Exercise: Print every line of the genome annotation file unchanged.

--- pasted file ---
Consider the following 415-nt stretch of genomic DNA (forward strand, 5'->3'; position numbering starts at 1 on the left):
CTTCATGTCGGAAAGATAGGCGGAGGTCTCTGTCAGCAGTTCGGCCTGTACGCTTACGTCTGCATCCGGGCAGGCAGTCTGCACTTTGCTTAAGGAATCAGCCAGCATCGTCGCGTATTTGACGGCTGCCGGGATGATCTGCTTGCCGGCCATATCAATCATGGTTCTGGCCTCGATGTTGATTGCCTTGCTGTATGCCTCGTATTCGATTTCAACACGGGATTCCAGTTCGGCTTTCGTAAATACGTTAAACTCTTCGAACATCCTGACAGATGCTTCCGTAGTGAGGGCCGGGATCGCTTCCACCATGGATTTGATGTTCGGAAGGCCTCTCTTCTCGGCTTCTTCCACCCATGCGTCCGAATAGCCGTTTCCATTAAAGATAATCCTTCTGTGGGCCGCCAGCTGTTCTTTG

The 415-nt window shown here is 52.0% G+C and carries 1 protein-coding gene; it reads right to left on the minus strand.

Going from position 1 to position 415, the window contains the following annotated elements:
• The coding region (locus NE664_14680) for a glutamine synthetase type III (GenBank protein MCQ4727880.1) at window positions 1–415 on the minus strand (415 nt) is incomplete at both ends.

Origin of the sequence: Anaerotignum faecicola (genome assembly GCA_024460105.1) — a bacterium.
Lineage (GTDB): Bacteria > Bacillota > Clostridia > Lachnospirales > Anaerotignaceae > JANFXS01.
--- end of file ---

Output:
Consider the following 415-nt stretch of genomic DNA (forward strand, 5'->3'; position numbering starts at 1 on the left):
CTTCATGTCGGAAAGATAGGCGGAGGTCTCTGTCAGCAGTTCGGCCTGTACGCTTACGTCTGCATCCGGGCAGGCAGTCTGCACTTTGCTTAAGGAATCAGCCAGCATCGTCGCGTATTTGACGGCTGCCGGGATGATCTGCTTGCCGGCCATATCAATCATGGTTCTGGCCTCGATGTTGATTGCCTTGCTGTATGCCTCGTATTCGATTTCAACACGGGATTCCAGTTCGGCTTTCGTAAATACGTTAAACTCTTCGAACATCCTGACAGATGCTTCCGTAGTGAGGGCCGGGATCGCTTCCACCATGGATTTGATGTTCGGAAGGCCTCTCTTCTCGGCTTCTTCCACCCATGCGTCCGAATAGCCGTTTCCATTAAAGATAATCCTTCTGTGGGCCGCCAGCTGTTCTTTG

The 415-nt window shown here is 52.0% G+C and carries 1 protein-coding gene; it reads right to left on the minus strand.

Going from position 1 to position 415, the window contains the following annotated elements:
• The coding region (locus NE664_14680) for a glutamine synthetase type III (GenBank protein MCQ4727880.1) at window positions 1–415 on the minus strand (415 nt) is incomplete at both ends.

Origin of the sequence: Anaerotignum faecicola (genome assembly GCA_024460105.1) — a bacterium.
Lineage (GTDB): Bacteria > Bacillota > Clostridia > Lachnospirales > Anaerotignaceae > JANFXS01.